No. of Recommendations: 10
It was actually an error of trust as opposed to dumb but I think my experience qualifies for this thread. It happened in 1987, I was 45 then. I had a nice job and a nice home for my family. I had met a broker by way of mutual friends and we got along fine.

We had known each other for about five years. Being a broker, he often tried to get me as a customer. I finally broke down and gave him most of the money I had accumulated toward retirement to manage, a mid five figure amount. He asked for full authority on the account since I was busy with business, he didn't want to bother me each time he had an idea. I agreed to this but I repeatedly told him this was the bulk of my retirement portfolio.

Remember, in 1987, interest rates were still relatively high; thirty year mortgages 10.5% plus 1 - 2 points, 10 year Treasury around 7.5% the long bond over 8%. (that one would be maturing next year if it hasn't been called). Microsoft went public somewhere in this time period. So naturally, one day my broker called to say he had put all on my money in a stock called Virtual Reality. This was supposed to be a hot stock in a very new field and we were in on the ground floor. He had all of his money in this stock, all of his family's money as well as a lot of other clients. The stock was listed as VIRT.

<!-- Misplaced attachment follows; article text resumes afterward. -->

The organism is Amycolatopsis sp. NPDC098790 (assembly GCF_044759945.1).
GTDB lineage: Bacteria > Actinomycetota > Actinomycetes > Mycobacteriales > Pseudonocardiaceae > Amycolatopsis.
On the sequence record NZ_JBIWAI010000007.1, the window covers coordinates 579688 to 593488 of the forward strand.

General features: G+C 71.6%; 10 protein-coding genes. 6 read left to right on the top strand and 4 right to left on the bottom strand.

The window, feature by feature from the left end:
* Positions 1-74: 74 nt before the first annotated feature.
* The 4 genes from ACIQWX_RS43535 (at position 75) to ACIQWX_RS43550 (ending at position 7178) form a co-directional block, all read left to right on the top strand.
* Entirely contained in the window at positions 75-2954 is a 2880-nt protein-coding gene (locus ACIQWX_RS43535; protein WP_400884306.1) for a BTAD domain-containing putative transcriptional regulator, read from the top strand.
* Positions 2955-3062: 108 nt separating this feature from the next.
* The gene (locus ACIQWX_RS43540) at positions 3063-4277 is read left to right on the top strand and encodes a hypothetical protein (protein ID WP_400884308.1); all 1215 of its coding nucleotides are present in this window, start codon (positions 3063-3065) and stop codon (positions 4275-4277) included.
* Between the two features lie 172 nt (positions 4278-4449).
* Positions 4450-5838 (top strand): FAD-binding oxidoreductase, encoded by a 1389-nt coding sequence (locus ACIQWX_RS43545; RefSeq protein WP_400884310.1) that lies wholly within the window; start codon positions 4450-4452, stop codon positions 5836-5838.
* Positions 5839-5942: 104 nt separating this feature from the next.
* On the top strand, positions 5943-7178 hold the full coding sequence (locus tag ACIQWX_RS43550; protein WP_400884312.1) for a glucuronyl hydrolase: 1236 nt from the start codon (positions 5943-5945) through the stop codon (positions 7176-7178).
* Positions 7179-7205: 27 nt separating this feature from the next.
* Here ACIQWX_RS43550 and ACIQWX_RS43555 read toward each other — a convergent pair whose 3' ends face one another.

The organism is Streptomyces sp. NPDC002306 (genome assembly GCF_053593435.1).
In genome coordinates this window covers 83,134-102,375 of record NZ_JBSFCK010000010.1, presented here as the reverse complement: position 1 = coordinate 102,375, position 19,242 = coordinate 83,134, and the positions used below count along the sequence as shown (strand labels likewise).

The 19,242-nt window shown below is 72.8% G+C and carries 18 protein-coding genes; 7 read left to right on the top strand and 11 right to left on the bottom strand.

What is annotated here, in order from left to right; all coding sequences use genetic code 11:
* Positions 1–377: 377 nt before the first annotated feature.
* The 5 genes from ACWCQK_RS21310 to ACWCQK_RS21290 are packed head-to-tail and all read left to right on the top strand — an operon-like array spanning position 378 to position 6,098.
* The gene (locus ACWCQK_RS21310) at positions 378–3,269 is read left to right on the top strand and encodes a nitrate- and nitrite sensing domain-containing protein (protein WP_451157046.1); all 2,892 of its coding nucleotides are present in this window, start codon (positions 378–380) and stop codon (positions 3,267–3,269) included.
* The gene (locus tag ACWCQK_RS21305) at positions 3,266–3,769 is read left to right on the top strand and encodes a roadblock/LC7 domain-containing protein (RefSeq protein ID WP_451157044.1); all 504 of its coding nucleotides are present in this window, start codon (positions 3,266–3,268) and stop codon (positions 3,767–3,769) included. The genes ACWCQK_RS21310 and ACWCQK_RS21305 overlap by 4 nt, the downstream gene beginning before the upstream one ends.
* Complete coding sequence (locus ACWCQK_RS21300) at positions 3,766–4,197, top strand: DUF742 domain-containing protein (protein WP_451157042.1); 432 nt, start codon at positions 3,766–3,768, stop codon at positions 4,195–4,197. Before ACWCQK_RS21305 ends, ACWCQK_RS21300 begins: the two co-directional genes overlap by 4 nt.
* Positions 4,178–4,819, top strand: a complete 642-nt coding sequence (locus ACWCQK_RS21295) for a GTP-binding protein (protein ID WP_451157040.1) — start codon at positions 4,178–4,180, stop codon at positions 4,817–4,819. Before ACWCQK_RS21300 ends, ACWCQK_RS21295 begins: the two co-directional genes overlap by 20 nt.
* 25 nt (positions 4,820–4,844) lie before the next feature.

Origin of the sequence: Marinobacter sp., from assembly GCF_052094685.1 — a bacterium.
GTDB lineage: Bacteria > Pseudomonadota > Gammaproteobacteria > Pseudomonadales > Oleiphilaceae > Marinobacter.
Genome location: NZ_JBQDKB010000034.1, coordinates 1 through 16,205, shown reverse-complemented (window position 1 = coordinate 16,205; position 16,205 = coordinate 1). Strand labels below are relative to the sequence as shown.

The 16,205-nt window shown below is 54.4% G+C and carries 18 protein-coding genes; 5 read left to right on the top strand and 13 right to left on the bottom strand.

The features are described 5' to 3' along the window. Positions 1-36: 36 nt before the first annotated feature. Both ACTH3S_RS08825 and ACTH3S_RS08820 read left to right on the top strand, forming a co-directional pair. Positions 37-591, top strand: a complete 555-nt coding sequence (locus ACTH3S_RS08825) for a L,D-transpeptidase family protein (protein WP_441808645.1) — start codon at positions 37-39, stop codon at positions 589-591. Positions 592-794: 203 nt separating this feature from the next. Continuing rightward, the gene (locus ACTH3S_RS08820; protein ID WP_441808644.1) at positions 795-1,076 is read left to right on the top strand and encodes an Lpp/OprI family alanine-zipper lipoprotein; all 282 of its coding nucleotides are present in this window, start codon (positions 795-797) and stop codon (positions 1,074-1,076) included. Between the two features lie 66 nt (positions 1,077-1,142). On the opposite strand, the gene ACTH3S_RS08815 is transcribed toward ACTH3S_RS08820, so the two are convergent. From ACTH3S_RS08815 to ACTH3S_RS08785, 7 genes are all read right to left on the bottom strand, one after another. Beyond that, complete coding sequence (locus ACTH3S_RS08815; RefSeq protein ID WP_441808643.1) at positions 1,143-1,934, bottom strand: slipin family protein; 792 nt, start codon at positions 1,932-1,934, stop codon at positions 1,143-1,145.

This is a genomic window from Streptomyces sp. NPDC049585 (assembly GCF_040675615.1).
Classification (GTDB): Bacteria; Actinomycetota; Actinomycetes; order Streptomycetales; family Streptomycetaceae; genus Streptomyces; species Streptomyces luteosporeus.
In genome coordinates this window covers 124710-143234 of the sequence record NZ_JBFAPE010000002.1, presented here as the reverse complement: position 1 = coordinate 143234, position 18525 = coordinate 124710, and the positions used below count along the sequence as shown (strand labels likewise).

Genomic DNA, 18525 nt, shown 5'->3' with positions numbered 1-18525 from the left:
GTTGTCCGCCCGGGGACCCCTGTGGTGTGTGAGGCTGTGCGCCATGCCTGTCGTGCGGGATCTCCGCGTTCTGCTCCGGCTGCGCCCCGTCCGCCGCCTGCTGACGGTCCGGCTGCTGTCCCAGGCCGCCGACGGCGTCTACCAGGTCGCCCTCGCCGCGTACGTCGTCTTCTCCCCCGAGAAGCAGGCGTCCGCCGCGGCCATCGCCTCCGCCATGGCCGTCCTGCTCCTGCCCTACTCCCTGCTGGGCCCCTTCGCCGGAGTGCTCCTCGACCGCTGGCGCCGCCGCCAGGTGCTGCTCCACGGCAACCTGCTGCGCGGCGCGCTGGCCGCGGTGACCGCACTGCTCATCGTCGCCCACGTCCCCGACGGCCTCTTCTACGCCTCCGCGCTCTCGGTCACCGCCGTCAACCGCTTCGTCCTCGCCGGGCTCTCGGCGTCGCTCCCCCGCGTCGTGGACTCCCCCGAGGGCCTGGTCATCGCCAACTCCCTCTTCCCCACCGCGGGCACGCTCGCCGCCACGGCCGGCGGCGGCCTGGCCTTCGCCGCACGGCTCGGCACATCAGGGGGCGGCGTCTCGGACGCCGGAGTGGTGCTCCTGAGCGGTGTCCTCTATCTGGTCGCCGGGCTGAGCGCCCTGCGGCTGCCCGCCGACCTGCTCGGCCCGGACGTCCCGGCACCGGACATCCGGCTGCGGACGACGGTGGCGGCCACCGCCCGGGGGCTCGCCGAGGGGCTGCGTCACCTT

When I complained that this wasn't what I had in mind when I gave him the account. He said that I was young with a lot of time to worry about retirement. Besides, he said, I guarantee you won't lose money on this investment. We're in on the ground floor.

Well, in the Fall of 1987, we went into a recession and the stock market collapsed. Experimental VIRT was having troubles turning its ideas into anything marketable much less profitable. The elevator never got of the ground floor. VIRT became worthless and we lost all.

I'm older and wiser now and have managed to fund my retirement, so please don't feel worried about me. But my friend, the broker, lost all including his wife and the dogs. I am told he moved to California and still manages other people's money (OPM). I learned my lesson...I hope he learned his.

The lesson(s) I learned were, 1)You are responsible for your investments 2) No one cares as much about your investments as you 3) Investing isn't difficult if you follow a conservative approach and keep up with the reasons for each investment's place in your portfolio
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